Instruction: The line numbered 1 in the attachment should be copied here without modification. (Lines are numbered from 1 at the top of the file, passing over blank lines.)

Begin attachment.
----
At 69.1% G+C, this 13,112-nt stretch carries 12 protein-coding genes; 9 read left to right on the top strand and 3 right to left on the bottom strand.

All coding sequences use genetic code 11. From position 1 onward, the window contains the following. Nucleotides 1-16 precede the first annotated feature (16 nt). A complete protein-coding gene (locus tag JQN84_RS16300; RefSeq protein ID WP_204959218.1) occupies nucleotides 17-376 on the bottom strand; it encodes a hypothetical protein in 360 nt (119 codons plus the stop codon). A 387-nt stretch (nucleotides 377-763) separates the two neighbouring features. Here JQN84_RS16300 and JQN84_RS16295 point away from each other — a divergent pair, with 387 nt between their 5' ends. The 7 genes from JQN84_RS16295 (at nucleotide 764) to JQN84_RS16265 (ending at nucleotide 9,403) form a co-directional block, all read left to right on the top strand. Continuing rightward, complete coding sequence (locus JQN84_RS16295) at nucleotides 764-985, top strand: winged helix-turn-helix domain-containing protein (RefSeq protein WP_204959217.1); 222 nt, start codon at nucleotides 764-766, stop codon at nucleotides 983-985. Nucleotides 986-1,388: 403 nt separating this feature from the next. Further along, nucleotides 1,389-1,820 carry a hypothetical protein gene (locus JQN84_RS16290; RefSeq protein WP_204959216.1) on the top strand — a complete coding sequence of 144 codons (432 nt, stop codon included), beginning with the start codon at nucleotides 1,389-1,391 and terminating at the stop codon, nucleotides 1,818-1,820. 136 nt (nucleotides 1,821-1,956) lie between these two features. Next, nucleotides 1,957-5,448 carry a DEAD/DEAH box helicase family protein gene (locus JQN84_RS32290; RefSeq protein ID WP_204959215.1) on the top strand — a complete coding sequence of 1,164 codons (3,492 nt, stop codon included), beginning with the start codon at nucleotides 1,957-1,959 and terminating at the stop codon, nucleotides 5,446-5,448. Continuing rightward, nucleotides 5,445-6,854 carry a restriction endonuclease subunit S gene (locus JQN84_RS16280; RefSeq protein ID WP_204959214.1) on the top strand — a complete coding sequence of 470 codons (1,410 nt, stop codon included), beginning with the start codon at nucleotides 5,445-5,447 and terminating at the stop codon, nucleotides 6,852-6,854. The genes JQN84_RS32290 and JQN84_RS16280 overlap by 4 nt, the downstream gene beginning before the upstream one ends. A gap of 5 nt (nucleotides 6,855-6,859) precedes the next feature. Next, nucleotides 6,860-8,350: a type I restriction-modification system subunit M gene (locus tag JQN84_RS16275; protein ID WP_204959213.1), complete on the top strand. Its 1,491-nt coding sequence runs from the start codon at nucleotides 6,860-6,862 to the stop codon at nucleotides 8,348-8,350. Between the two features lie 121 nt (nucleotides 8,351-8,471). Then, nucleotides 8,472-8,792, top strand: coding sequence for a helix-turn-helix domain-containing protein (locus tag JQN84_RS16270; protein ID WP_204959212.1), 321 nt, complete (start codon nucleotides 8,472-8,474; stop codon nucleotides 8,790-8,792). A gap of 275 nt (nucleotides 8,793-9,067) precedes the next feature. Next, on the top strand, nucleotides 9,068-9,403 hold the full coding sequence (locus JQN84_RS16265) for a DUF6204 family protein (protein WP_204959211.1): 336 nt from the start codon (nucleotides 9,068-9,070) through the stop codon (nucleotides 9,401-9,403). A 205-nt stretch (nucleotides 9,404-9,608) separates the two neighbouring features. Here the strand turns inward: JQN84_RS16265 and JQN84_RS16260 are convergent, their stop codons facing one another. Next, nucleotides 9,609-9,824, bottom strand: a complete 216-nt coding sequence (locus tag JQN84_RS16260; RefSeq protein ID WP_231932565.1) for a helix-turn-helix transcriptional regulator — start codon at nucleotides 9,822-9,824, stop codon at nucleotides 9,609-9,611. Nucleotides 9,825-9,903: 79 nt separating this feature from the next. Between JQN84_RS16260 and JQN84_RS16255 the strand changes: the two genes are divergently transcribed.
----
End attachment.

At 69.1% G+C, this 13,112-nt stretch carries 12 protein-coding genes; 9 read left to right on the top strand and 3 right to left on the bottom strand.